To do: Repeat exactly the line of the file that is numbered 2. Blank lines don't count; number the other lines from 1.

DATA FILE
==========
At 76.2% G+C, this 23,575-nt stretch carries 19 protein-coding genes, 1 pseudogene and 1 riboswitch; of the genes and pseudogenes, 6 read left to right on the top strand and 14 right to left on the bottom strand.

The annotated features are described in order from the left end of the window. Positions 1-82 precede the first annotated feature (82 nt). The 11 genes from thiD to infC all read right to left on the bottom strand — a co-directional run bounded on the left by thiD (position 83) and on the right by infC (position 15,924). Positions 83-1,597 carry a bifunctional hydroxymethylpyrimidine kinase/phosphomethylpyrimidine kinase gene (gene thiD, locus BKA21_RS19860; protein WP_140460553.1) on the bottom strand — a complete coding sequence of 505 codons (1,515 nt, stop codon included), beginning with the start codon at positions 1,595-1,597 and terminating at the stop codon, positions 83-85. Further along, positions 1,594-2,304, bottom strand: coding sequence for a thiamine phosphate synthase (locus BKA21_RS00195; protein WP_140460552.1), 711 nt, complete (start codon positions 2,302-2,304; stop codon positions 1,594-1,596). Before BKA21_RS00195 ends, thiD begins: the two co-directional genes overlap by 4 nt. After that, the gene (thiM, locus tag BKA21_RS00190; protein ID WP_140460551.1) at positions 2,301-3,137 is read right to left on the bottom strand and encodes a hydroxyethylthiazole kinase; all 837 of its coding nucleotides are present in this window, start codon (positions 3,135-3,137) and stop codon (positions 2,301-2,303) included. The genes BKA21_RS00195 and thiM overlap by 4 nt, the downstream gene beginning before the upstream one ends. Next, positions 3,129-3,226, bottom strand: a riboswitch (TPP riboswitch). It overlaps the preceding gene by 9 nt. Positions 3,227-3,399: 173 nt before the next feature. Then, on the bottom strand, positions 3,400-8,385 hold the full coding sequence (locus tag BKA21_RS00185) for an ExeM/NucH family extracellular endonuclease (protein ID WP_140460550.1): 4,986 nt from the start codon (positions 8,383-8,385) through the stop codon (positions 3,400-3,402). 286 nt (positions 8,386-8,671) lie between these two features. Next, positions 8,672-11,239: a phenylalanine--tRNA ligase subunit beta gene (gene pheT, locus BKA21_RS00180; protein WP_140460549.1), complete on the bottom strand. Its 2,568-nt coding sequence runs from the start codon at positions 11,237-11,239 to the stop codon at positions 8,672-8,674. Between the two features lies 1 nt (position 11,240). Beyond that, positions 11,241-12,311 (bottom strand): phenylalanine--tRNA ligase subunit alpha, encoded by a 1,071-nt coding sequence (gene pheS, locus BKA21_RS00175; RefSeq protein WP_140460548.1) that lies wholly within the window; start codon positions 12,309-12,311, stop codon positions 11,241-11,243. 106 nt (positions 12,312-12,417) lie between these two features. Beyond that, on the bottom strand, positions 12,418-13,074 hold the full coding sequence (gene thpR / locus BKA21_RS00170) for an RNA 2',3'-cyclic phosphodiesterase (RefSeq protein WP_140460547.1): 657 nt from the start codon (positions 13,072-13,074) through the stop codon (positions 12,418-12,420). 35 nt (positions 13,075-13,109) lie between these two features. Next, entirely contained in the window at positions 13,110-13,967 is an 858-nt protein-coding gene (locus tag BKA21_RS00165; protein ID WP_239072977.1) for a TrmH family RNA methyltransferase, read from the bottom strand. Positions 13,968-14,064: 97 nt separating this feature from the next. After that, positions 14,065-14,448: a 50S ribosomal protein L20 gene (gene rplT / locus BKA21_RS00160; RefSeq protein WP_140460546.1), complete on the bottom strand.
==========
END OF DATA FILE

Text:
The annotated features are described in order from the left end of the window. Positions 1-82 precede the first annotated feature (82 nt). The 11 genes from thiD to infC all read right to left on the bottom strand — a co-directional run bounded on the left by thiD (position 83) and on the right by infC (position 15,924). Positions 83-1,597 carry a bifunctional hydroxymethylpyrimidine kinase/phosphomethylpyrimidine kinase gene (gene thiD, locus BKA21_RS19860; protein WP_140460553.1) on the bottom strand — a complete coding sequence of 505 codons (1,515 nt, stop codon included), beginning with the start codon at positions 1,595-1,597 and terminating at the stop codon, positions 83-85. Further along, positions 1,594-2,304, bottom strand: coding sequence for a thiamine phosphate synthase (locus BKA21_RS00195; protein WP_140460552.1), 711 nt, complete (start codon positions 2,302-2,304; stop codon positions 1,594-1,596). Before BKA21_RS00195 ends, thiD begins: the two co-directional genes overlap by 4 nt. After that, the gene (thiM, locus tag BKA21_RS00190; protein ID WP_140460551.1) at positions 2,301-3,137 is read right to left on the bottom strand and encodes a hydroxyethylthiazole kinase; all 837 of its coding nucleotides are present in this window, start codon (positions 3,135-3,137) and stop codon (positions 2,301-2,303) included. The genes BKA21_RS00195 and thiM overlap by 4 nt, the downstream gene beginning before the upstream one ends. Next, positions 3,129-3,226, bottom strand: a riboswitch (TPP riboswitch). It overlaps the preceding gene by 9 nt. Positions 3,227-3,399: 173 nt before the next feature. Then, on the bottom strand, positions 3,400-8,385 hold the full coding sequence (locus tag BKA21_RS00185) for an ExeM/NucH family extracellular endonuclease (protein ID WP_140460550.1): 4,986 nt from the start codon (positions 8,383-8,385) through the stop codon (positions 3,400-3,402). 286 nt (positions 8,386-8,671) lie between these two features. Next, positions 8,672-11,239: a phenylalanine--tRNA ligase subunit beta gene (gene pheT, locus BKA21_RS00180; protein WP_140460549.1), complete on the bottom strand. Its 2,568-nt coding sequence runs from the start codon at positions 11,237-11,239 to the stop codon at positions 8,672-8,674. Between the two features lies 1 nt (position 11,240). Beyond that, positions 11,241-12,311 (bottom strand): phenylalanine--tRNA ligase subunit alpha, encoded by a 1,071-nt coding sequence (gene pheS, locus BKA21_RS00175; RefSeq protein WP_140460548.1) that lies wholly within the window; start codon positions 12,309-12,311, stop codon positions 11,241-11,243. 106 nt (positions 12,312-12,417) lie between these two features. Beyond that, on the bottom strand, positions 12,418-13,074 hold the full coding sequence (gene thpR / locus BKA21_RS00170) for an RNA 2',3'-cyclic phosphodiesterase (RefSeq protein WP_140460547.1): 657 nt from the start codon (positions 13,072-13,074) through the stop codon (positions 12,418-12,420). 35 nt (positions 13,075-13,109) lie between these two features. Next, entirely contained in the window at positions 13,110-13,967 is an 858-nt protein-coding gene (locus tag BKA21_RS00165; protein ID WP_239072977.1) for a TrmH family RNA methyltransferase, read from the bottom strand. Positions 13,968-14,064: 97 nt separating this feature from the next. After that, positions 14,065-14,448: a 50S ribosomal protein L20 gene (gene rplT / locus BKA21_RS00160; RefSeq protein WP_140460546.1), complete on the bottom strand.